Figure 4. Treg lineage instability removes intratumor immune suppression. A and B, experiment schematic: tumors were isolated and dissociated, and 10,000 live tumor cells were then embedded along with all tumor-infiltrating cells (∼3-5 times tumor cell counts) in collagen-fibrin gel together with or without CTLs as described in Materials and Methods. After 24, 48, and 72 hours, gels were lysed and viable cells were cultured in a colony-forming assay. No killing would appear with 100+ colonies, and killing would show very few colonies. A, graphs show number of viable tumor cells recovered at indicated time points for IgG (left) and DTA-1 (middle) for total tumors alone (blue line) or with activated OT-1 T cells (red line). Right, rate of B16 cell killing by OT-1 CTL (killing constant k, as calculated in Materiala and Methods), of IgG (dark gray) and DTA-1 (white) tumors is shown compared with primary tissue culture B16 cells alone (light gray). B, viable tumor cells recovered from cultures of ...
Many cancer cell types, as well as their metastases, express high levels of CD44. Whereas some tumors, such as gliomas, exclusively display CD44s, other neoplasms, including brain metastases, gastrointestinal cancer, pancreatic adenocarcinoma, bladder cancer, uterine cervical cancer, breast cancer and non-Hodgkins lymphomas, additionally and sometimes preferentially express CD44 variants. Hence, CD44, particularly its variants, may be used as diagnostic or prognostic markers of at least some human malignant diseases. Furthermore, it has been demonstrated in animal models that upon transfection with CD44s, or CD44v cDNA, nonmetastatic tumor cells acquire metastatic potential. In addition, injection of reagents interfering with CD44-ligand interaction (e.g. CD44s- or CD44v-specific mAb) inhibit local tumor growth and metastatic spread in murine species. In this context, CD44 may confer a growth advantage on some neoplastic cells, and consequently could be used as a target for cancer therapy. The ...
I recently read with great interest, the opposing viewpoints on Is there enough benefit to justify sequencing all patients tumors?, published in JAMA Oncology (April 14, 2016). From the Yes side: sequencing technology provides invaluable intelligence to diagnose, treat, and defeat cancer (Universal Genomic Testing Needed to Win the War Against Cancer by Razelle Kurzrock, MD, and Vivek Subbiah, MD). From the No side: rigorously tested superiority and outcome data are lacking and the cost to patients is still prohibitive (No Solid Evidence, Only Hollow Argument for Universal Tumor Sequencing by Howard Jack West, MD). Both of these are compelling arguments, in spite of their contradictory nature, that deserve ongoing consideration in the oncology community. What we are increasingly coming to understand is that beyond a relatively small set of driver aberrations, whose testing and treatment are specified in standard treatment guidelines, there are a wealth of other molecular abnormalities in ...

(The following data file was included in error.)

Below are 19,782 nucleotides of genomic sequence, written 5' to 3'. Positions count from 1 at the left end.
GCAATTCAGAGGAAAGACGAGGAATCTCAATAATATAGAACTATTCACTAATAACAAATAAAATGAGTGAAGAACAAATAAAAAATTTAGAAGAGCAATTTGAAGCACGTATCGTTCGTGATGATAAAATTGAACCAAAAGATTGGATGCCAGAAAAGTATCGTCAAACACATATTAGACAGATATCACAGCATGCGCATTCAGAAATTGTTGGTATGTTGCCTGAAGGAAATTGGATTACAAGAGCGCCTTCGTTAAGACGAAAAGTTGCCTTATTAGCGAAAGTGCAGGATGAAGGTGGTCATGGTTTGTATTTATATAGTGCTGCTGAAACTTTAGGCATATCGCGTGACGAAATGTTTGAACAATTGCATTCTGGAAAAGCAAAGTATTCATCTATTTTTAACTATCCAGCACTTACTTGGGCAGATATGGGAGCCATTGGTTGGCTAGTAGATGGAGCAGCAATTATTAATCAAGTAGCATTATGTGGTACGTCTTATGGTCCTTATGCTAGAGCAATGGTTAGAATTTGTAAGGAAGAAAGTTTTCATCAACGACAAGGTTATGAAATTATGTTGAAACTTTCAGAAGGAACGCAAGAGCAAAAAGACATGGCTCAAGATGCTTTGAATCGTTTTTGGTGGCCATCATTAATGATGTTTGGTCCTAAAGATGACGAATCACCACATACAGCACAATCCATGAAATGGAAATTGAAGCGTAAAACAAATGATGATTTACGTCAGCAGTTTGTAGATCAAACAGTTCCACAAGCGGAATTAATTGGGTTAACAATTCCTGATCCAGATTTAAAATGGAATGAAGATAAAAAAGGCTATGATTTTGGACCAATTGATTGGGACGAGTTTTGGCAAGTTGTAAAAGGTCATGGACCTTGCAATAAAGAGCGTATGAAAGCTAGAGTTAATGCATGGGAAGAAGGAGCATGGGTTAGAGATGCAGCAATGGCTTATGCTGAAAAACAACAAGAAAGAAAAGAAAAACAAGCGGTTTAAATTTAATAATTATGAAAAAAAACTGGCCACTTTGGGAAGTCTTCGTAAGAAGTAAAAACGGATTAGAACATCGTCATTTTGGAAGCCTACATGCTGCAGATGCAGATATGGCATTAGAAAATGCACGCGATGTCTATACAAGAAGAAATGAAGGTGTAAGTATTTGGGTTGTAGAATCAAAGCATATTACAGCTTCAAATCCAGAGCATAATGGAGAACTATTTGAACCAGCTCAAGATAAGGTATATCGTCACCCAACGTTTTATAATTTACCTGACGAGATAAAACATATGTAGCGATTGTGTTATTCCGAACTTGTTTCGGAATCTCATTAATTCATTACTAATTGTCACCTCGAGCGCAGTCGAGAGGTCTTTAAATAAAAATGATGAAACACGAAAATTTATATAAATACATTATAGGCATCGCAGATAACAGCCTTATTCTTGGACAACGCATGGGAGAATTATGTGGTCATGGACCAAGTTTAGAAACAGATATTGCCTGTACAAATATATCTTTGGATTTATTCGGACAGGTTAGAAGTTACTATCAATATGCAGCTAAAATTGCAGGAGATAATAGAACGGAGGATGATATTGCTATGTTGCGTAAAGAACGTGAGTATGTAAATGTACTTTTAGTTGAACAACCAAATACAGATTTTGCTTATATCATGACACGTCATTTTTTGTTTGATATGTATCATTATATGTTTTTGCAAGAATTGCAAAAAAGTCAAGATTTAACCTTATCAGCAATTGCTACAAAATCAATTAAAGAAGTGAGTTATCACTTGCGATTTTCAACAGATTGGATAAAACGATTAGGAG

Checkpoint blockade targeting PD-1/PD-L1 has clinical efficacy in a variety of tumor types, and has been shown to function through activation of T cells. However, PD-1 is also expressed on macrophages, prompting Gordon and colleagues to investigate the effects of PD-1 blockade on macrophages in the tumor microenvironment. Fluorescence-activated cell sorting of cells from syngeneic colon cancer models revealed that approximately 50% of tumor-associated macrophages (TAM) expressed surface PD-1. In contrast, no circulating monocytes or splenic macrophages had detectable PD-1 expression. The majority of PD-1+ TAMs exhibited an M2-like surface profile, suggesting a protumor phenotypes, whereas the PD-1− TAMs were often M1-like, indicative of an inflammatory phenotype. The PD-1+ TAM population emerged approximately 2 weeks after tumor engraftment, and PD-1 expression increased over time. Consistent with these findings, TAMs from human colorectal tumors exhibited high but variable expression of PD-1, ...
Maloney began by explaining that CAR-T cells produced from distinct T-cell subsets differ in potency. NSG mice bearing Raji tumors (0.5x10 6tumor cell inoculation; day 0) were treated with human CAR-T cells manufactured from distinct T-cell subsets (on day 7). CAR-T cells produced from CD8 +T CMcells were highly potent ( Sommermeyer et al.2015).. Engineering selected T-cell subsets could enhance potency and allow delivery of the same cell product in all patients, potentially providing more uniform data on dose response and toxicity.. Pre-clinical studies have established that a defined composition of CD8 +T CMderived and CD4 +derived CAR T-cells provides optimal potency.. ...